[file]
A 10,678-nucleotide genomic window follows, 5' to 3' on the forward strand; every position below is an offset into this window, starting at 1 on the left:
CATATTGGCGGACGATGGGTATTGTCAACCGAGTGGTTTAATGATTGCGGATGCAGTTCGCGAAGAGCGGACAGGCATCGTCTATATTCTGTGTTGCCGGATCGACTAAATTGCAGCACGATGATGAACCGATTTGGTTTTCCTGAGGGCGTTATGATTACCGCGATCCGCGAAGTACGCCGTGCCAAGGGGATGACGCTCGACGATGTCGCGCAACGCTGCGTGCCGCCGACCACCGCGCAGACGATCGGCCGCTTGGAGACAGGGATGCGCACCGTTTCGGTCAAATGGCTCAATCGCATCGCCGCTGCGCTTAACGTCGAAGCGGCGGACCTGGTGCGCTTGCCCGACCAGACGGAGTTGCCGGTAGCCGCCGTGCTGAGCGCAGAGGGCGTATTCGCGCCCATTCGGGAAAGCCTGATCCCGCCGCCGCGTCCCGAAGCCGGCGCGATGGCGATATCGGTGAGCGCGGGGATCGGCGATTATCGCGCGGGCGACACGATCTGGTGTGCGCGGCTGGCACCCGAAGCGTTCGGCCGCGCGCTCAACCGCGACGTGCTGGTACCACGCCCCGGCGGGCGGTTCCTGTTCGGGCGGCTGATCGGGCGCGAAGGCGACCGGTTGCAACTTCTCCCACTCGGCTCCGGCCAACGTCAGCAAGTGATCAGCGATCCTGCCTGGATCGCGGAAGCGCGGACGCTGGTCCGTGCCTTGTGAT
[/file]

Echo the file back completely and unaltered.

A 10,678-nucleotide genomic window follows, 5' to 3' on the forward strand; every position below is an offset into this window, starting at 1 on the left:
CATATTGGCGGACGATGGGTATTGTCAACCGAGTGGTTTAATGATTGCGGATGCAGTTCGCGAAGAGCGGACAGGCATCGTCTATATTCTGTGTTGCCGGATCGACTAAATTGCAGCACGATGATGAACCGATTTGGTTTTCCTGAGGGCGTTATGATTACCGCGATCCGCGAAGTACGCCGTGCCAAGGGGATGACGCTCGACGATGTCGCGCAACGCTGCGTGCCGCCGACCACCGCGCAGACGATCGGCCGCTTGGAGACAGGGATGCGCACCGTTTCGGTCAAATGGCTCAATCGCATCGCCGCTGCGCTTAACGTCGAAGCGGCGGACCTGGTGCGCTTGCCCGACCAGACGGAGTTGCCGGTAGCCGCCGTGCTGAGCGCAGAGGGCGTATTCGCGCCCATTCGGGAAAGCCTGATCCCGCCGCCGCGTCCCGAAGCCGGCGCGATGGCGATATCGGTGAGCGCGGGGATCGGCGATTATCGCGCGGGCGACACGATCTGGTGTGCGCGGCTGGCACCCGAAGCGTTCGGCCGCGCGCTCAACCGCGACGTGCTGGTACCACGCCCCGGCGGGCGGTTCCTGTTCGGGCGGCTGATCGGGCGCGAAGGCGACCGGTTGCAACTTCTCCCACTCGGCTCCGGCCAACGTCAGCAAGTGATCAGCGATCCTGCCTGGATCGCGGAAGCGCGGACGCTGGTCCGTGCCTTGTGAT